Extent of Drug Coverage across Generic Drug Discount Programs offered by Community Pharmacies: A look at five Chronic Conditions

  • Harshali K. Patel
  • Peter O. Akinwunmi
  • Sujit S. Sansgiry
Keywords: generic, discount, drug coverage, pharmacy cost


Background: Chronic conditions are expensive to treat because of the ongoing prescription cost burden. Generic drug discount programs (GDDPs) that offer generics at discounted price may prove beneficial to reduce pharmacy costs for the same.

Objective: The objective of this study was to assess the extent to which GDDPs provide drug coverage for five common chronic conditions.

Methods: A content analyses of preexisting information was conducted. Extent of coverage based on top 200 generic drugs prescribed during 2008 for the treatment of chronic conditions such as hypertension, mental disorders, arthritis, pulmonary/respiratory conditions, and diabetes were identified. Commonly prescribed medications for these diseases were identified using published peer reviewed clinical guidelines. List of drugs covered under a GDDP for stores, Wal-Mart, Walgreens, CVS, Kroger, HEB, Target, and Randalls were obtained and compared to assess drug coverage by retail dollar sales and sales volume. Descriptive statistics and frequency/percentage of coverage were reported using SAS 9.2.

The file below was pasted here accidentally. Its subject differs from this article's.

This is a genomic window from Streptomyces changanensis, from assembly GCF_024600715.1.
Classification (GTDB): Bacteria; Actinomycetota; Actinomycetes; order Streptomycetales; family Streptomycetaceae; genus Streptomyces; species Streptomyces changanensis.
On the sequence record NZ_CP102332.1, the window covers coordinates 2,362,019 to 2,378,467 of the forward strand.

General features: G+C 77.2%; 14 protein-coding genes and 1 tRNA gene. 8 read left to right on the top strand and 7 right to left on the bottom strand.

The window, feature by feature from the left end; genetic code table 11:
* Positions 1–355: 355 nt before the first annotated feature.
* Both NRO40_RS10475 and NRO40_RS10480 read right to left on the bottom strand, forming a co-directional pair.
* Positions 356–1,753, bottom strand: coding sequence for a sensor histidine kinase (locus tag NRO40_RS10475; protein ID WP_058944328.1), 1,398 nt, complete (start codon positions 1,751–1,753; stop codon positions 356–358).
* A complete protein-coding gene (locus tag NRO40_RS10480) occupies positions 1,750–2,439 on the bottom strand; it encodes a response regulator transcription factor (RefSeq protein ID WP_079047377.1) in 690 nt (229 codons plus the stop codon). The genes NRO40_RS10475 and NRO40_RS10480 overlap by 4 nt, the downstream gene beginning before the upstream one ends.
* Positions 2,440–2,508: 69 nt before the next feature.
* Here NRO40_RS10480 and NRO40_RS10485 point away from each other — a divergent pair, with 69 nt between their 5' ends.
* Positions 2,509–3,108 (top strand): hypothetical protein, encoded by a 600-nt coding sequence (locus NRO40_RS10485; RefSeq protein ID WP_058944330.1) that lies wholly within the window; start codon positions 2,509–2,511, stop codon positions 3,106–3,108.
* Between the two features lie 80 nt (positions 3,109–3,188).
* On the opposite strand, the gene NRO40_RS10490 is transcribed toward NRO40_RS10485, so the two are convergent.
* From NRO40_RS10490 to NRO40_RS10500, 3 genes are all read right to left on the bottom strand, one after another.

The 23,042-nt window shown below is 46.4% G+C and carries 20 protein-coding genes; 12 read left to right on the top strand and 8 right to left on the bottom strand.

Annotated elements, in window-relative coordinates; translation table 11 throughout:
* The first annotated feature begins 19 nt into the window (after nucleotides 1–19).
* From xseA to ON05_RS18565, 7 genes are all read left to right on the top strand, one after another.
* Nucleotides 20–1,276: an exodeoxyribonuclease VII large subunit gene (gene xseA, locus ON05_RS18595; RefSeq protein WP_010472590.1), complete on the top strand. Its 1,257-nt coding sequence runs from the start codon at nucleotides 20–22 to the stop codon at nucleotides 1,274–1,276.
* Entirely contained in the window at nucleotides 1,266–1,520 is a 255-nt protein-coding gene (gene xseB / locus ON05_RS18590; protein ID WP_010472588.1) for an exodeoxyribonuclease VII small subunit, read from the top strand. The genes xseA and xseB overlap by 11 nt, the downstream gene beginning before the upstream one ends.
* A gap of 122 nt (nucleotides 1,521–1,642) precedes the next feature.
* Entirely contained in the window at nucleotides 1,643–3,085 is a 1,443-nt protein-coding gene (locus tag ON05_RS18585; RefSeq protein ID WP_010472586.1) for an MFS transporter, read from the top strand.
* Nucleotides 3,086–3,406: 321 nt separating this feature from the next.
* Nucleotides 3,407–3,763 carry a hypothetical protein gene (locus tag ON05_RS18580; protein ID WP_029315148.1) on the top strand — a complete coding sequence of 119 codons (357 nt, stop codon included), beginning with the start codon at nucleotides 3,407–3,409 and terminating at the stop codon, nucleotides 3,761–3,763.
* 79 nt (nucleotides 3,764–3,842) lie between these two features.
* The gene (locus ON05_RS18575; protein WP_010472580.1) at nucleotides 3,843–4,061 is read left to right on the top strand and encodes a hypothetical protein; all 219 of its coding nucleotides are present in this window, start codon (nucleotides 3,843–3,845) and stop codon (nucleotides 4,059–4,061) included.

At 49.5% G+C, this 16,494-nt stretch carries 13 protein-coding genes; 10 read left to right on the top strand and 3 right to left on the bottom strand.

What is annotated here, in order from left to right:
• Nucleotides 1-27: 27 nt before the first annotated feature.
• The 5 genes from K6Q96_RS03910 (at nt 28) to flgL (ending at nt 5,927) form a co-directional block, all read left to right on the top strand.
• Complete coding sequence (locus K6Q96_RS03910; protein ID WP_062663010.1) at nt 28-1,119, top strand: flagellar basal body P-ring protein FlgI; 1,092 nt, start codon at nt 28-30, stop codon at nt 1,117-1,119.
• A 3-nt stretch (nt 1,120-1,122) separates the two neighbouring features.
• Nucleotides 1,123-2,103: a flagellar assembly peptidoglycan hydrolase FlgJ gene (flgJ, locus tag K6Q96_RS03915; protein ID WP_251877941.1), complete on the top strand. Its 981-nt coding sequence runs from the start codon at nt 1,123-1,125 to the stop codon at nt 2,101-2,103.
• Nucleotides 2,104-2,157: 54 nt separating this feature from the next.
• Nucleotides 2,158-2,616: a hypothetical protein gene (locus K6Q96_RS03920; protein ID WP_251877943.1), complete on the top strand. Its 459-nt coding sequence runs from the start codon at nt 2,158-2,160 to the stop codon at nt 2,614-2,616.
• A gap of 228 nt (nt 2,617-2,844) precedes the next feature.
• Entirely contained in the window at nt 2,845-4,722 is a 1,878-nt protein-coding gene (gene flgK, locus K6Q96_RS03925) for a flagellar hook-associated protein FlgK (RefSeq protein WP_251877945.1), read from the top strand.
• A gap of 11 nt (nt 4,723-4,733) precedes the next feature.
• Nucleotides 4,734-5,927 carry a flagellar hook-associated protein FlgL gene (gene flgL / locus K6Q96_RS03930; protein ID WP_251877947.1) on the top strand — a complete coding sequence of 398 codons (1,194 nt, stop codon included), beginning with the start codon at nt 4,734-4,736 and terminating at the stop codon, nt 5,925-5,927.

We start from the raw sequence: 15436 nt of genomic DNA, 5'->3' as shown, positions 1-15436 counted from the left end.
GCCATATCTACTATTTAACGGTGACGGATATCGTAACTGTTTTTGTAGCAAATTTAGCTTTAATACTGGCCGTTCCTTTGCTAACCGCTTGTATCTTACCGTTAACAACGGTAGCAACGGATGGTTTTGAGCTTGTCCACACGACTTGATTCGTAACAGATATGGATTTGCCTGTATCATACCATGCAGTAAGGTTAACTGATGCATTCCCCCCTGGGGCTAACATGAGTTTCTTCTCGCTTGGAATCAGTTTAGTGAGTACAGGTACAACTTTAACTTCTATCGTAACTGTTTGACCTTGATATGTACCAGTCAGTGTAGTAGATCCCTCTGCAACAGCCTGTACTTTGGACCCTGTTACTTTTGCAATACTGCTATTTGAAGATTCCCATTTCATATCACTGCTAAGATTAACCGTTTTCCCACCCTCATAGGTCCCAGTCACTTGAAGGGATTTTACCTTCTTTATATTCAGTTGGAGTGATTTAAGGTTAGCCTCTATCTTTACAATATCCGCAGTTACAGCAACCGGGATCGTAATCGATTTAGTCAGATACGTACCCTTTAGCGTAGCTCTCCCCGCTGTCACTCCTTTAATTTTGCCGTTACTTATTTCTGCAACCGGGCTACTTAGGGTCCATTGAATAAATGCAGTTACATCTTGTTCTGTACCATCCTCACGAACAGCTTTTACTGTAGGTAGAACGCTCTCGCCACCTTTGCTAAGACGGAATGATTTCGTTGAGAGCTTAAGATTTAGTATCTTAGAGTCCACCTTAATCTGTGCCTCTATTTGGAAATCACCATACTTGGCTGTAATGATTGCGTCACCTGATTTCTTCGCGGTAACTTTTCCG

Results: GDDPs covered the highest number of drugs for hypertension (21-27 across different GDDPs) and the least (3-5 across different GDDPs) for pulmonary/respiratory conditions. Arthritis (5-11), mental disorders (6-11) and diabetes (5-7) had similar coverage. When compared to the top 200 drugs by retail dollars spent during 2008, hypertension (68%-87%) and diabetes (63%-88%) had the highest coverage followed by respiratory conditions (30%-50%), arthritis (22%-48%), and mental disorders (21%-38%). Similar result was obtained when GDDP coverage was compared with the top 200 generic drugs by sales volume, where diabetes (63-88%) and hypertension (57%-74%) had the highest coverage and mental disorders remained the lowest (23%-37%).

Conclusion/Implications: Drug coverage in GDDPs varied by pharmacies across the five common chronic conditions evaluated which may limit accessibility of these programs for uninformed consumers. Drug coverage was higher for diabetes and hypertension compared to mental disorders, arthritis, and pulmonary/respiratory conditions. Innovative strategies such as a national GDDP formulary list or internet-based technological tools to help consumers identify comparative drug coverage may be useful to improve access to these medications.


Type: Student Project

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Published: 2012-01-01
Practice-Based Research